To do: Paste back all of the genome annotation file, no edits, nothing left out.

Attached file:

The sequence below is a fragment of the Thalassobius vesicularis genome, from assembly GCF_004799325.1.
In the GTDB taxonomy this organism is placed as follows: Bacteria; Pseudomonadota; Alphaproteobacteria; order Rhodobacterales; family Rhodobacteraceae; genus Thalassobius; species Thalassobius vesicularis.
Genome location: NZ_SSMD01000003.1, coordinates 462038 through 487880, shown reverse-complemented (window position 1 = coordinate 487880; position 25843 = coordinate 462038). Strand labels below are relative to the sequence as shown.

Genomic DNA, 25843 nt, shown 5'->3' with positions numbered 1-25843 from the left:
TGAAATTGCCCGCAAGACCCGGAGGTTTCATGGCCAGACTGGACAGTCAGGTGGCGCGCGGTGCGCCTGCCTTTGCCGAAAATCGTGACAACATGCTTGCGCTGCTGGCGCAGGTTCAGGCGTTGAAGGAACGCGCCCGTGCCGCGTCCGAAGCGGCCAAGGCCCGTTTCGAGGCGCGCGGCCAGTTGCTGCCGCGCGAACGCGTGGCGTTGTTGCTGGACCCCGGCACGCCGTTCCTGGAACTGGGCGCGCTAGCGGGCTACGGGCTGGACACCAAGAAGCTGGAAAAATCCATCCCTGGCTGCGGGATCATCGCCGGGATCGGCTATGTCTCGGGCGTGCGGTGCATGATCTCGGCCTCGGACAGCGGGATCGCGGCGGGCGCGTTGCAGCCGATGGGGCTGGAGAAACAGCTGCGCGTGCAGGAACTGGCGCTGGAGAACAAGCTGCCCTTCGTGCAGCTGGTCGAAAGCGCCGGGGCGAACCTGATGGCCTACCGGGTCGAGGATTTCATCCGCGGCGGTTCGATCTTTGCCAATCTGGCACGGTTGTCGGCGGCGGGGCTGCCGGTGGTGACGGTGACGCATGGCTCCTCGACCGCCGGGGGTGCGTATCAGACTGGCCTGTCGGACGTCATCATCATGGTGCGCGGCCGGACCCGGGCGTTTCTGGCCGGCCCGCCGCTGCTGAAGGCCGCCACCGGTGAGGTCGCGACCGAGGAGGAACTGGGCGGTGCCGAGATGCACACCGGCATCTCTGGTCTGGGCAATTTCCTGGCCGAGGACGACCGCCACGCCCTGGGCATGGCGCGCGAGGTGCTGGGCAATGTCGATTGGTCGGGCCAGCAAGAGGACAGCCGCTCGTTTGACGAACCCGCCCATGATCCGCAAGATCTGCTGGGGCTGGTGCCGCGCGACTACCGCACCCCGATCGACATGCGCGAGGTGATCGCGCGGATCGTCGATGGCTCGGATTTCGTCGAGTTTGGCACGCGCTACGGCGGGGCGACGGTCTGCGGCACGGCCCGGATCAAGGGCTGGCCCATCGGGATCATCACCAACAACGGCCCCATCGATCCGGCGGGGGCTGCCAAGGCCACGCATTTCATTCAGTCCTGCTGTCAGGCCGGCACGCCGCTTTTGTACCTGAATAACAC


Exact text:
The sequence below is a fragment of the Thalassobius vesicularis genome, from assembly GCF_004799325.1.
In the GTDB taxonomy this organism is placed as follows: Bacteria; Pseudomonadota; Alphaproteobacteria; order Rhodobacterales; family Rhodobacteraceae; genus Thalassobius; species Thalassobius vesicularis.
Genome location: NZ_SSMD01000003.1, coordinates 462038 through 487880, shown reverse-complemented (window position 1 = coordinate 487880; position 25843 = coordinate 462038). Strand labels below are relative to the sequence as shown.

Genomic DNA, 25843 nt, shown 5'->3' with positions numbered 1-25843 from the left:
TGAAATTGCCCGCAAGACCCGGAGGTTTCATGGCCAGACTGGACAGTCAGGTGGCGCGCGGTGCGCCTGCCTTTGCCGAAAATCGTGACAACATGCTTGCGCTGCTGGCGCAGGTTCAGGCGTTGAAGGAACGCGCCCGTGCCGCGTCCGAAGCGGCCAAGGCCCGTTTCGAGGCGCGCGGCCAGTTGCTGCCGCGCGAACGCGTGGCGTTGTTGCTGGACCCCGGCACGCCGTTCCTGGAACTGGGCGCGCTAGCGGGCTACGGGCTGGACACCAAGAAGCTGGAAAAATCCATCCCTGGCTGCGGGATCATCGCCGGGATCGGCTATGTCTCGGGCGTGCGGTGCATGATCTCGGCCTCGGACAGCGGGATCGCGGCGGGCGCGTTGCAGCCGATGGGGCTGGAGAAACAGCTGCGCGTGCAGGAACTGGCGCTGGAGAACAAGCTGCCCTTCGTGCAGCTGGTCGAAAGCGCCGGGGCGAACCTGATGGCCTACCGGGTCGAGGATTTCATCCGCGGCGGTTCGATCTTTGCCAATCTGGCACGGTTGTCGGCGGCGGGGCTGCCGGTGGTGACGGTGACGCATGGCTCCTCGACCGCCGGGGGTGCGTATCAGACTGGCCTGTCGGACGTCATCATCATGGTGCGCGGCCGGACCCGGGCGTTTCTGGCCGGCCCGCCGCTGCTGAAGGCCGCCACCGGTGAGGTCGCGACCGAGGAGGAACTGGGCGGTGCCGAGATGCACACCGGCATCTCTGGTCTGGGCAATTTCCTGGCCGAGGACGACCGCCACGCCCTGGGCATGGCGCGCGAGGTGCTGGGCAATGTCGATTGGTCGGGCCAGCAAGAGGACAGCCGCTCGTTTGACGAACCCGCCCATGATCCGCAAGATCTGCTGGGGCTGGTGCCGCGCGACTACCGCACCCCGATCGACATGCGCGAGGTGATCGCGCGGATCGTCGATGGCTCGGATTTCGTCGAGTTTGGCACGCGCTACGGCGGGGCGACGGTCTGCGGCACGGCCCGGATCAAGGGCTGGCCCATCGGGATCATCACCAACAACGGCCCCATCGATCCGGCGGGGGCTGCCAAGGCCACGCATTTCATTCAGTCCTGCTGTCAGGCCGGCACGCCGCTTTTGTACCTGAATAACAC